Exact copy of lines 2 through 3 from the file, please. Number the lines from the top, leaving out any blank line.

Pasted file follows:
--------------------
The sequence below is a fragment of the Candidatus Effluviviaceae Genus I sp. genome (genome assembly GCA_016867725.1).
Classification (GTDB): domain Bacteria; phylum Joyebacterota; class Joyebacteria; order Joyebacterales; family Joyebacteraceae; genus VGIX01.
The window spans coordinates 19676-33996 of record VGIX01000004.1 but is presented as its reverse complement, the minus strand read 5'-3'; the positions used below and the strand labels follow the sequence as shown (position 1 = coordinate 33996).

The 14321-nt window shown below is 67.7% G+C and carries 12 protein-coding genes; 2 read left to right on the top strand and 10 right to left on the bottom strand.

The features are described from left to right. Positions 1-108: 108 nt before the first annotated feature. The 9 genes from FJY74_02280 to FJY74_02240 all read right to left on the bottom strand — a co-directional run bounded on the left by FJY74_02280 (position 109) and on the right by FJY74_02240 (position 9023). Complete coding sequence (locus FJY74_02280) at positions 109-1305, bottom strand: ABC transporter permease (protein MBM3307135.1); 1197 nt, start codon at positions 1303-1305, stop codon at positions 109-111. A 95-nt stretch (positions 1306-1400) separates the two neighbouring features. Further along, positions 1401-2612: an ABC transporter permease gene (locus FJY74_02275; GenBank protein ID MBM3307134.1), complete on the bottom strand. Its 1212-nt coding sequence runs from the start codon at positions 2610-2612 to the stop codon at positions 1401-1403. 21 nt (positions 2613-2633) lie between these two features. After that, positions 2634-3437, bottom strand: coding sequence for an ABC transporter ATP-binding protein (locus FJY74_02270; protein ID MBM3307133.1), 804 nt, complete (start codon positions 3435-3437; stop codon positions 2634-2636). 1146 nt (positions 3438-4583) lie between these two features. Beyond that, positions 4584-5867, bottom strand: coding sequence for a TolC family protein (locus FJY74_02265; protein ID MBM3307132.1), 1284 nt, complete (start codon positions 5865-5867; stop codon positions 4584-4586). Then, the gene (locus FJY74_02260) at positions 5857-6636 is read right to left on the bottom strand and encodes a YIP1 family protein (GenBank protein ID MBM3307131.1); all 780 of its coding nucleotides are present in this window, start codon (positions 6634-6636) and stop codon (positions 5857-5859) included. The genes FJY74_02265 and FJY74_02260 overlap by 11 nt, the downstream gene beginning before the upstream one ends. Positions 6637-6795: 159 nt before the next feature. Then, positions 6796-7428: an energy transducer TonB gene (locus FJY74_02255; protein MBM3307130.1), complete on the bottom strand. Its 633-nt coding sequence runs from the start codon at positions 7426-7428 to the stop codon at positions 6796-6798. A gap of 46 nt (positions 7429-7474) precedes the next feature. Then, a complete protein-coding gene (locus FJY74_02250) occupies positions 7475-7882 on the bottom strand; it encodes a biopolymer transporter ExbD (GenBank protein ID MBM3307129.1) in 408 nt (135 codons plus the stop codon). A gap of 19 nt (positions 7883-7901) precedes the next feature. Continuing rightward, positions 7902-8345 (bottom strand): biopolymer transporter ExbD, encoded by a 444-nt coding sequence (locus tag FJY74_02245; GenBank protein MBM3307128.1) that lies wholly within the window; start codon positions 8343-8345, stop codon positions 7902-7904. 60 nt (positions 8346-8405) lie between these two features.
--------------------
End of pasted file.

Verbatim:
Classification (GTDB): domain Bacteria; phylum Joyebacterota; class Joyebacteria; order Joyebacterales; family Joyebacteraceae; genus VGIX01.
The window spans coordinates 19676-33996 of record VGIX01000004.1 but is presented as its reverse complement, the minus strand read 5'-3'; the positions used below and the strand labels follow the sequence as shown (position 1 = coordinate 33996).